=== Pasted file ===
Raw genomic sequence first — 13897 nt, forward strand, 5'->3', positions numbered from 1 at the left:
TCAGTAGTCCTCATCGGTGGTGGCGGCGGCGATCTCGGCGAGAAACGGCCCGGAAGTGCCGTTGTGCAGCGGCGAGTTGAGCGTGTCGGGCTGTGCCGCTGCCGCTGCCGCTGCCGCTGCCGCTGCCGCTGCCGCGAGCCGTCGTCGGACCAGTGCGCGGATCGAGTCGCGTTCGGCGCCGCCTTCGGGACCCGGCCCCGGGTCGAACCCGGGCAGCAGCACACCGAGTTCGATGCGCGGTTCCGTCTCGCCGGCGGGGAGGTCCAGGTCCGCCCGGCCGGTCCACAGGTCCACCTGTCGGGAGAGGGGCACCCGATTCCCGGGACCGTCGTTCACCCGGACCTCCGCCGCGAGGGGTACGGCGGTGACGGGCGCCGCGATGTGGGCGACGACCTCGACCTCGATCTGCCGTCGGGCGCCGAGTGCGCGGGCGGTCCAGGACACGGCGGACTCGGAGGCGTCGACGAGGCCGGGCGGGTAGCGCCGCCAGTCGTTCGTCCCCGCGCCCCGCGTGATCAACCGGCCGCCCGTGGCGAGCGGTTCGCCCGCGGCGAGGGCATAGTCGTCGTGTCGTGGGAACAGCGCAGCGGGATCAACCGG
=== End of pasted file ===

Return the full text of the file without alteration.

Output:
Raw genomic sequence first — 13897 nt, forward strand, 5'->3', positions numbered from 1 at the left:
TCAGTAGTCCTCATCGGTGGTGGCGGCGGCGATCTCGGCGAGAAACGGCCCGGAAGTGCCGTTGTGCAGCGGCGAGTTGAGCGTGTCGGGCTGTGCCGCTGCCGCTGCCGCTGCCGCTGCCGCTGCCGCTGCCGCGAGCCGTCGTCGGACCAGTGCGCGGATCGAGTCGCGTTCGGCGCCGCCTTCGGGACCCGGCCCCGGGTCGAACCCGGGCAGCAGCACACCGAGTTCGATGCGCGGTTCCGTCTCGCCGGCGGGGAGGTCCAGGTCCGCCCGGCCGGTCCACAGGTCCACCTGTCGGGAGAGGGGCACCCGATTCCCGGGACCGTCGTTCACCCGGACCTCCGCCGCGAGGGGTACGGCGGTGACGGGCGCCGCGATGTGGGCGACGACCTCGACCTCGATCTGCCGTCGGGCGCCGAGTGCGCGGGCGGTCCAGGACACGGCGGACTCGGAGGCGTCGACGAGGCCGGGCGGGTAGCGCCGCCAGTCGTTCGTCCCCGCGCCCCGCGTGATCAACCGGCCGCCCGTGGCGAGCGGTTCGCCCGCGGCGAGGGCATAGTCGTCGTGTCGTGGGAACAGCGCAGCGGGATCAACCGG